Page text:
small business or its assets, and a note which simply formalizes an open-account debt incurred in
the ordinary course of business. Id. at 65. The factors used to determine whether a note
sufficiently resembles these “non-securities” and, thus, is not a security under the federal
securities laws are: (1) the motivations that would prompt a reasonable buyer and seller to enter
into the transaction; (2) the plan of distribution of the instrument; (3) the reasonable expectations
of the investing public; and (4) whether some factor, such as the existence of another regulatory
scheme, significantly reduces the risk of the instrument, thereby rendering application of the
securities laws unnecessary. Id. at 65-67. Here, the transaction between Defendants and the
BTCST investors had all the earmarks of an investment, suggesting a security, and no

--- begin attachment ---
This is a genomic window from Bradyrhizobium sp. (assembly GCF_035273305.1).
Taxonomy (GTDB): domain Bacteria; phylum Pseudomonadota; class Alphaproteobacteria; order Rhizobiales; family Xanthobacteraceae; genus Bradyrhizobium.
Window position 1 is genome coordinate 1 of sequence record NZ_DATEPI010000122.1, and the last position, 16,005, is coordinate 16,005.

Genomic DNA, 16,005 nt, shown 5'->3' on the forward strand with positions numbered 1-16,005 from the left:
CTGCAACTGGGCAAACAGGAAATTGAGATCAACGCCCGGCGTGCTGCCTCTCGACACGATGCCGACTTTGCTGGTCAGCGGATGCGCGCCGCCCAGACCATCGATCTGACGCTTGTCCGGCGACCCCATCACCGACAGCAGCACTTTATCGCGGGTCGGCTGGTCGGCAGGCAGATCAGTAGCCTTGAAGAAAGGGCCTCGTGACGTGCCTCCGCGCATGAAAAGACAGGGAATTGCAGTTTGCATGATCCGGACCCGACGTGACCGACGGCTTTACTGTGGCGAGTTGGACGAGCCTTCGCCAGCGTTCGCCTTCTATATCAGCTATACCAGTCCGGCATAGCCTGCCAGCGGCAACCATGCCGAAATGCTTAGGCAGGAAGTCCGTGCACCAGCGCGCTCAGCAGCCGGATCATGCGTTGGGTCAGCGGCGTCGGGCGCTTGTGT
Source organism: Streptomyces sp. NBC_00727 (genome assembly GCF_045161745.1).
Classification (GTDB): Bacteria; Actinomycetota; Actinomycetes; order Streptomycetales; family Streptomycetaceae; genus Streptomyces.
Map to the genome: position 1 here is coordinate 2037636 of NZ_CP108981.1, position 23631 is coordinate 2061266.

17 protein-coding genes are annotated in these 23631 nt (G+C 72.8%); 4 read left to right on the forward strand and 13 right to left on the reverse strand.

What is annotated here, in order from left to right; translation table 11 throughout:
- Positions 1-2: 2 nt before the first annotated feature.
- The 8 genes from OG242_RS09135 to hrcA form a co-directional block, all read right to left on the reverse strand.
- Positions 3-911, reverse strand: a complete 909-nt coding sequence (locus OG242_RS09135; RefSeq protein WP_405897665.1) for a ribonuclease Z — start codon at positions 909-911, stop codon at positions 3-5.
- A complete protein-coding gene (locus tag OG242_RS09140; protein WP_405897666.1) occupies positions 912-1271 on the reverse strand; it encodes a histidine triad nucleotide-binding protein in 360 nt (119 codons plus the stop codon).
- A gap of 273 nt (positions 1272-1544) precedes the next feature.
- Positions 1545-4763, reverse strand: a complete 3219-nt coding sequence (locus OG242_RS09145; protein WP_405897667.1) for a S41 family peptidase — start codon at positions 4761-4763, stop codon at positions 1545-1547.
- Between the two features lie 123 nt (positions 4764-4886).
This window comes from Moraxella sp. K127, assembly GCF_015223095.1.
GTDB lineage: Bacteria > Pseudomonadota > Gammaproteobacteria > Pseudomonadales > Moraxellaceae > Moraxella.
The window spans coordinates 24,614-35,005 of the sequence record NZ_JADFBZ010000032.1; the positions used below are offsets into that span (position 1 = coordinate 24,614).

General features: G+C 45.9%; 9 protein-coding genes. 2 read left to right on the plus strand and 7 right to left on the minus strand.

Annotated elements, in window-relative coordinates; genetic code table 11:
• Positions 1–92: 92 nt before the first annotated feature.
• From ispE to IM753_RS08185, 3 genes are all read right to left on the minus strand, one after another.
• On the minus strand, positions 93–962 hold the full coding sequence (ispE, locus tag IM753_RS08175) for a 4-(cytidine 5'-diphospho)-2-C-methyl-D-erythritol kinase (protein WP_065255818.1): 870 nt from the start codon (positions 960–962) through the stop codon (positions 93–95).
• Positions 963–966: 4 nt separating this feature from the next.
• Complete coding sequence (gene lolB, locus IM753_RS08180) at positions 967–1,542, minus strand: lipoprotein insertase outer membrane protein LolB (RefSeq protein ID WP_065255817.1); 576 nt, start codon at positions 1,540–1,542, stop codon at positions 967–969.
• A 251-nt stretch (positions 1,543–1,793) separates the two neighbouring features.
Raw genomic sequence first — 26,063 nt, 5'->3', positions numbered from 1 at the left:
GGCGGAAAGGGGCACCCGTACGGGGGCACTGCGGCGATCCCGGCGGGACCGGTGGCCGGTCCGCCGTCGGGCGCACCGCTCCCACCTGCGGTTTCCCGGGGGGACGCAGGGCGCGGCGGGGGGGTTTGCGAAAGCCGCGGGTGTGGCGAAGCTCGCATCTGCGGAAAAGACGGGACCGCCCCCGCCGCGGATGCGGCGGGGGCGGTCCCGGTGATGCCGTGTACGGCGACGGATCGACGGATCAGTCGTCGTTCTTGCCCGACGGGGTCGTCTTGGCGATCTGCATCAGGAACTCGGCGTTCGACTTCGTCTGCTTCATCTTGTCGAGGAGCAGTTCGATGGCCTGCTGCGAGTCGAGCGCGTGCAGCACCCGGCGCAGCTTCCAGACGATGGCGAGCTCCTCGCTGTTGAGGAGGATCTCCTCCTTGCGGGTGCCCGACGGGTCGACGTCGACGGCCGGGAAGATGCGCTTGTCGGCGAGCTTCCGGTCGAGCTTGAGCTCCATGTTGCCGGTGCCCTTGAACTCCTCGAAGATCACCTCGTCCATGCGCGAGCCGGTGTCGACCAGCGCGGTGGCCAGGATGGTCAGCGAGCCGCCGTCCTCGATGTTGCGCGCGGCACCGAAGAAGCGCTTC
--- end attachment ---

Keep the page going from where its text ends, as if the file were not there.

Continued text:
commercial or consumer aspect, as with the judicially-enumerated instruments that are not
securities. The BTCST investments were offered and sold to a broad segment of the public as
Plaintiff’s Emergency Motion for Order to Show Cause, Asset Freeze and Other Ancillary Relief
investments. Moreover, no risk-reducing factors existed to militate against a finding that the
BTCST investments were securities. No other regulatory agency oversees the BTCST
investments, and BTC itself is a virtual currency, with no single administrator, or central
authority or repository
The portion about "Courts are not bound by legal formalism, but instead take account of the economics of the transaction to determine whether a security exists.
" is rather important as it shows the SEC intent when it comes to virtual currency transactions.
If a hypothetical "asset exchange" were hiding behind the paper thin defense that it's assets are just "play money" and don't represent real investment then it might be a good idea to get competent legal counsel to look at the cites the SEC provided. Simply calling something a pretend asset on a pretend exchange for fun doesn't make it so. What matters is the intent. If investors are expecting real world profits, and issuers attract investors advising real world profits then it isn't "play money".